Events

Seminar: Form as the Grammar of Change by Lexi Eikelboom

Form as the Grammar of Change:

Holding Together Reflection and Experience with Hegel

Location: University of Nottingham, A22 Humanities Building
Date: Monday 27th June 2022 (14:00-15:30)
Contact: michael.burdett@nottingham.ac.uk

Join guest speaker Lexi Eikelboom for the seminar Form as the Grammar of Change: Holding Together Reflection and Experience with Hegel

Abstract: Many thinkers have relied on the concept of form to communicate some of their most complex and profound ideas about the nature of reality. But what kind of concept is form? And what kind of work do we ask this concept to do and why? This paper interrogates Hegel’s use of form in the Phenomenology of Spirit and the Science of Logic to propose that we think about the concept as a grammar for mediating the relationship between reflection and experience in our attempts to think about desire and change.

This event will take place in person and online. For the Teams link to attend, email Michael Burdett.

About the speaker:

Lexi Eikelboom is a Research Fellow in Religion and Theology at the Institute for Religion and Critical Inquiry, Australian Catholic University. She completed a doctorate in Theology (Modern Doctrine) at the University of Oxford in 2016, following a Master’s in Christian Ethics also from Oxford. Before coming to ACU, she taught theology and interdisciplinary humanities at the John Wesley Honors College.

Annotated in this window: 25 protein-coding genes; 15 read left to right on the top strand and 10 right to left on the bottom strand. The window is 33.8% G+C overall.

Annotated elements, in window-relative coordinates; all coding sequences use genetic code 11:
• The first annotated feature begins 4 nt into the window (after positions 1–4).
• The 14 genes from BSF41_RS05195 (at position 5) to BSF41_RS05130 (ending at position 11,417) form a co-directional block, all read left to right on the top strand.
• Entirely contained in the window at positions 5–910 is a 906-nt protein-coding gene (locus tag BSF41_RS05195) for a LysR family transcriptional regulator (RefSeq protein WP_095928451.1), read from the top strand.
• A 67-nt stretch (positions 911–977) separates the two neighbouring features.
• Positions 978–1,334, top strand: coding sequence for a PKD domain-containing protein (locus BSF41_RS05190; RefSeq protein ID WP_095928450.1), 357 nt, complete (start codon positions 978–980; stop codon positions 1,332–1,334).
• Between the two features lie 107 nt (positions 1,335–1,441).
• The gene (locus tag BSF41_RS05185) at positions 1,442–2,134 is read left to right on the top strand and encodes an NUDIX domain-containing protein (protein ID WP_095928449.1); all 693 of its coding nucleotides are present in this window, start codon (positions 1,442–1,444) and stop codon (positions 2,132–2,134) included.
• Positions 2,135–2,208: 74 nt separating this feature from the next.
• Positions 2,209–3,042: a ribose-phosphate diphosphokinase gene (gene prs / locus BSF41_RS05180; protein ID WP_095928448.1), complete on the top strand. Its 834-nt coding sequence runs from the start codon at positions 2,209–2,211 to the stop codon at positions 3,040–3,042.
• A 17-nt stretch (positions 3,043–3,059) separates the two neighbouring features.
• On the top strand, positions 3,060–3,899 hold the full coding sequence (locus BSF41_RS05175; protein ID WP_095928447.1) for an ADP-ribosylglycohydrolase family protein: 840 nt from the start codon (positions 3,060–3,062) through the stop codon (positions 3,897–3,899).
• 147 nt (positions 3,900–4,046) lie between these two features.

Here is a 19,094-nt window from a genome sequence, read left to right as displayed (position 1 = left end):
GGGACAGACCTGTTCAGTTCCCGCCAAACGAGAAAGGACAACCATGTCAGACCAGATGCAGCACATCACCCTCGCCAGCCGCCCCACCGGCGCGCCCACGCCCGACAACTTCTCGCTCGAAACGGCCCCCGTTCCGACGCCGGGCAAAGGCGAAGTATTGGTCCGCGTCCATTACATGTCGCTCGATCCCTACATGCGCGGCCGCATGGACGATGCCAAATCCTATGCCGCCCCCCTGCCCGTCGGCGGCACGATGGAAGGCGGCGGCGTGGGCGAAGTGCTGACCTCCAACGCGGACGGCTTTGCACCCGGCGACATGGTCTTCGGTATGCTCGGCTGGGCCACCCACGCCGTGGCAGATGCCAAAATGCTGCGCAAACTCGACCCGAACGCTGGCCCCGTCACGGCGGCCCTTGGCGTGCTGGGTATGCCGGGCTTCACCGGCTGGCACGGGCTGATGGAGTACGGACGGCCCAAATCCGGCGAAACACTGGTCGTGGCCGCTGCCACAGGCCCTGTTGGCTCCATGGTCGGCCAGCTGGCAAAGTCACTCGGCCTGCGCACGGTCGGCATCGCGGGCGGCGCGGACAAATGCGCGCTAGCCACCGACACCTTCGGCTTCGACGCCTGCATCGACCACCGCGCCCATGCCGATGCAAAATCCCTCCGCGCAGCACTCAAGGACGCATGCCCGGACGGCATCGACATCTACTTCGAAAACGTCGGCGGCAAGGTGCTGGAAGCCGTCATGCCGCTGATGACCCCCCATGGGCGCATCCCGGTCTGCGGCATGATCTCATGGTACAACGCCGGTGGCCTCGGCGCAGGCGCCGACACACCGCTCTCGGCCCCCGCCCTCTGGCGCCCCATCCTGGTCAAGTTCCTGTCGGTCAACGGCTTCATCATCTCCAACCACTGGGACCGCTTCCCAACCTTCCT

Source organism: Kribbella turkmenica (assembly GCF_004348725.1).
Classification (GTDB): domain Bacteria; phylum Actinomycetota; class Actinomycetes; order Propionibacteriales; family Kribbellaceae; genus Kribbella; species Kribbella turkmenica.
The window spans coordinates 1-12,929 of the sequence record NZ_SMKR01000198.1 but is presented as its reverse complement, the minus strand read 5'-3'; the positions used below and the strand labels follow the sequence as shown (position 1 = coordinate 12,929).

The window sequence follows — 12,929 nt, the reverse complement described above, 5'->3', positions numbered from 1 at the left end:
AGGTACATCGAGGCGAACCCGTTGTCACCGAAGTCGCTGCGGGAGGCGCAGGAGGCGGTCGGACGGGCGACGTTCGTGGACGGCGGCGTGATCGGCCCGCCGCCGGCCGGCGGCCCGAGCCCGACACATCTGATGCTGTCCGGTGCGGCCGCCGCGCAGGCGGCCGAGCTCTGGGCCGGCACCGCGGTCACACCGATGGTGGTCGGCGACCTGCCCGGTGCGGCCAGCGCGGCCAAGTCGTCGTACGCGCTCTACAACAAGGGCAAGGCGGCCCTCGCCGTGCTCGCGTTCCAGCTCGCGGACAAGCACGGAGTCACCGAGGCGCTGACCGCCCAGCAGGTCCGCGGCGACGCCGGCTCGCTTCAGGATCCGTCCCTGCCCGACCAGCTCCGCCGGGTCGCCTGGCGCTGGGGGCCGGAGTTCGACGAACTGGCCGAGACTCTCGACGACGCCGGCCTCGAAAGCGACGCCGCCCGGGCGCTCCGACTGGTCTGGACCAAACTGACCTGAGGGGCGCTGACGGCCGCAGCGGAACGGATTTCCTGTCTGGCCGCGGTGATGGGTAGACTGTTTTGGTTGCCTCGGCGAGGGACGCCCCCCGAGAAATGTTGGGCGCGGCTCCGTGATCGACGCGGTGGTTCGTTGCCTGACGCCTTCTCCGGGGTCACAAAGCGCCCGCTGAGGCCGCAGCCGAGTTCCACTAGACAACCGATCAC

Eikelboom investigates points of intersection between theological and artistic discourses in order to understand how categories of significance to the arts might expand and challenge Christian doctrine. Her first book, Rhythm: A Theological Category, brings analyses of rhythm in poetry into conversation with social theory and phenomenology in order to argue for rhythm’s theological significance as well as for a particular approach to the study of rhythm in theology. Her current research investigates the intersection of metaphysical and artistic meanings of the concept of “form” by bringing Thomas Aquinas and Hans Urs von Balthasar into conversation with art and literary criticism, particularly concerning the gender implications of how the category is constructed. Her other research interests include collaborative work with artists to challenge assumptions about what constitutes religious or spiritual knowledge, and the ways in which religious ritual shapes embodiment at the intersection of nature and culture.

See the official Event Page on the University of Nottingham’s website.

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